OIG Worried About Controller Shortage (Corrected)
The FAA says it needs to train 11,700 new air traffic controllers in the next eight years to cover retirements and budget-related staff cuts, but the Washington Times reports the Transportation Department's Office of Inspector General is worried the agency's training arm won't be able to do it. For the past several years, the FAA has been trying to devise programs to speed up the training of controllers. The result is that it now takes 2.68 years to certify a controller compared to 1.9 years in 2009. The OIG says part of the problem is the revolving door in the training department at the FAA. In four years, there have been three reorganizations and no fewer than 20 initiatives started to speed up the training process. None of those initiatives has been completed.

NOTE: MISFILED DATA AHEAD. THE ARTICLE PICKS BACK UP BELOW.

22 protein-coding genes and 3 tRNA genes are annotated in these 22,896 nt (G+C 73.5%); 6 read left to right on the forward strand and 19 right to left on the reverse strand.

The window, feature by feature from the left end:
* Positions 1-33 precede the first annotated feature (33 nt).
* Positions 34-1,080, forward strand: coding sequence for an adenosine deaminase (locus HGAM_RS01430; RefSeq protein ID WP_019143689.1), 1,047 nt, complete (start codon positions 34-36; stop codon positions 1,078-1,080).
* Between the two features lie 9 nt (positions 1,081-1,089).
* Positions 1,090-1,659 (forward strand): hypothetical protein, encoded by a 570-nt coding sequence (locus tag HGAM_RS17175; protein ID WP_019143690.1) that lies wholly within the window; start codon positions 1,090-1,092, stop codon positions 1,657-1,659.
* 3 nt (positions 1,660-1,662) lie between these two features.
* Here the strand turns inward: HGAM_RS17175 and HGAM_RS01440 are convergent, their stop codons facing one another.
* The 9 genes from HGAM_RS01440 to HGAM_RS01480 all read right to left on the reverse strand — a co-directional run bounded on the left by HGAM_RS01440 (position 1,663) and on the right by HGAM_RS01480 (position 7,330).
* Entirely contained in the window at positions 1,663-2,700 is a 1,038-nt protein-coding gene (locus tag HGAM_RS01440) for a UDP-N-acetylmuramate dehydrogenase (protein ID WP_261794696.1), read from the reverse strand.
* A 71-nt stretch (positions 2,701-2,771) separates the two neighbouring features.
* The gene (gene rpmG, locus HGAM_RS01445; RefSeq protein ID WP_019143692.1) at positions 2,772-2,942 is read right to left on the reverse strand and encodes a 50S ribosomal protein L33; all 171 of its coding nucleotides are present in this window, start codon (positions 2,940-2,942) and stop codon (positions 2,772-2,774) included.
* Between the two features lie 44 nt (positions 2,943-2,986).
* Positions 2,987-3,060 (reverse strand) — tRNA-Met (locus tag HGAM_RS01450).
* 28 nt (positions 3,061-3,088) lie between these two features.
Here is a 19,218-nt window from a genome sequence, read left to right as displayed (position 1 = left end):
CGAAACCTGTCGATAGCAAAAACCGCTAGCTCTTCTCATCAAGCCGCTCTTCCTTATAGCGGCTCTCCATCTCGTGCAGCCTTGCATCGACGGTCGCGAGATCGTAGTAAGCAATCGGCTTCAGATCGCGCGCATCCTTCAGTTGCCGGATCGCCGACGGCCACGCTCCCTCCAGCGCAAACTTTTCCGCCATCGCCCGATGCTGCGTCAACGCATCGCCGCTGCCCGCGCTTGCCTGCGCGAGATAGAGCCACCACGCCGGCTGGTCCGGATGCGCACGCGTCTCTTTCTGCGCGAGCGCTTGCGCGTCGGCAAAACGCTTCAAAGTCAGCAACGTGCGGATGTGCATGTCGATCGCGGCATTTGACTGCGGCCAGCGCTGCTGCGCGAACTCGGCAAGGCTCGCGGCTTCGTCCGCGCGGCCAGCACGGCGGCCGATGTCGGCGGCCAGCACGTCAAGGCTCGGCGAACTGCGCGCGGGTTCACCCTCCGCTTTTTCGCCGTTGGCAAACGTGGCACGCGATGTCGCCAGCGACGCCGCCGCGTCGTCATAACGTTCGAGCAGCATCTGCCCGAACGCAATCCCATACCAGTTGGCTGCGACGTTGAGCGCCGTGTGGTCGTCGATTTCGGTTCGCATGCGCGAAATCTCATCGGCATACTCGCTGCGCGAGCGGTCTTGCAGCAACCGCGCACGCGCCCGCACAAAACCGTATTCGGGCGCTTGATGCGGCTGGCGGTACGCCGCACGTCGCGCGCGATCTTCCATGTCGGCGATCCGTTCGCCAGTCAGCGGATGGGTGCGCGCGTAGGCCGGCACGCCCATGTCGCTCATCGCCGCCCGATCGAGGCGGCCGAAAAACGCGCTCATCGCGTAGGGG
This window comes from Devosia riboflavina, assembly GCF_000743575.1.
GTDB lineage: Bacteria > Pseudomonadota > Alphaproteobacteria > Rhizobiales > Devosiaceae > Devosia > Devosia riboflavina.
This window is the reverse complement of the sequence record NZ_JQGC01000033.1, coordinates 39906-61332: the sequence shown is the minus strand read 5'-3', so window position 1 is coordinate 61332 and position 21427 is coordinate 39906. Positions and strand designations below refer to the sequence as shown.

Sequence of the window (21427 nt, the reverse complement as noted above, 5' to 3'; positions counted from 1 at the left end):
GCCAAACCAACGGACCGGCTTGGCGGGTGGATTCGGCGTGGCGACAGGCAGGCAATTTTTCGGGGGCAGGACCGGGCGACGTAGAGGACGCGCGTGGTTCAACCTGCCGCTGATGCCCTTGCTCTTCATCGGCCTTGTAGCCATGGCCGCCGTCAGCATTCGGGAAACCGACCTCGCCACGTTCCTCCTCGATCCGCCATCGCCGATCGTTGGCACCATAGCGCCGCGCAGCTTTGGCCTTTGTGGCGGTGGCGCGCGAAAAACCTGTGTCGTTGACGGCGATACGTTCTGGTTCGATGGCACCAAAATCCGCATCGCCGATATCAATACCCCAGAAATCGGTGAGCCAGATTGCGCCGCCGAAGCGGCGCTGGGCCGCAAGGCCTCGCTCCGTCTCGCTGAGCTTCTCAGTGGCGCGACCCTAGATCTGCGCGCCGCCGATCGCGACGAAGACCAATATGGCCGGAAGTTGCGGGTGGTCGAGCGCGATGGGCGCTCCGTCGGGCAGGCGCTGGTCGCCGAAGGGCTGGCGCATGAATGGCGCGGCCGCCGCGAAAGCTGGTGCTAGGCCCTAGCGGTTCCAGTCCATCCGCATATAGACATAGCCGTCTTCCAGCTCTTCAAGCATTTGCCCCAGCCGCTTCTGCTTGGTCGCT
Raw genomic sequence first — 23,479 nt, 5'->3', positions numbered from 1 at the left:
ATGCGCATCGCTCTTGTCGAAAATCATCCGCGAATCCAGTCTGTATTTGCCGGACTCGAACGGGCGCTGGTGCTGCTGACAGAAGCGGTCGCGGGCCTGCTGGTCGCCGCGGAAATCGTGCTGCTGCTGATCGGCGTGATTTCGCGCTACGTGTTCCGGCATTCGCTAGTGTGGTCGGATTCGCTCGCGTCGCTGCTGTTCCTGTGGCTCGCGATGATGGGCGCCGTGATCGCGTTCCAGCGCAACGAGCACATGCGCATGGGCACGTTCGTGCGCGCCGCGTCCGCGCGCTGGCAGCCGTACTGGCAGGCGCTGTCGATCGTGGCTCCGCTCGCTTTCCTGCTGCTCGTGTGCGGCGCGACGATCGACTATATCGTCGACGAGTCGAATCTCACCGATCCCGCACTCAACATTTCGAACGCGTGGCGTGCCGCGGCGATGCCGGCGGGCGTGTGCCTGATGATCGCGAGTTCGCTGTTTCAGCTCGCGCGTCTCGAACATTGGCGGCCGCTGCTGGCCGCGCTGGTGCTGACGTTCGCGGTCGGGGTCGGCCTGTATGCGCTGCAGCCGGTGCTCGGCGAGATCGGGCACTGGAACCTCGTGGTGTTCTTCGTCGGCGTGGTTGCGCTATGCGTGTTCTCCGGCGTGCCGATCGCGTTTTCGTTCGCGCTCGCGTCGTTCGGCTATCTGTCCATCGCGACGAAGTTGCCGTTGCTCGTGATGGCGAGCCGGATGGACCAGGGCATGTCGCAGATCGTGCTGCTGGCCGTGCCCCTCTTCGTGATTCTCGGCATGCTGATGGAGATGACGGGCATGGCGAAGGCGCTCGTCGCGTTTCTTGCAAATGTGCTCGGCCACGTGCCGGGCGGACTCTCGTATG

Meanwhile, the OIG says the goal of ensuring all controllers get proper rest before their shift has been met with roughly 1 percent of controllers arriving for work without the required rest period. “Ensuring a well-rested, alert controller workforce is essential to the safe and efficient operation of the [national airspace system],” the OIG said. After a spate of high-profile incidents in which controllers were found sleeping during their shifts, the FAA enacted new rest rules. It also added a second person to graveyard shifts at facilities that only had one person on duty. The OIG says the agency should eliminate overnight shifts at 72 facilities that don't have the traffic to warrant them to save some of the $1.9 million the extra staffing and longer rest periods are costing the FAA.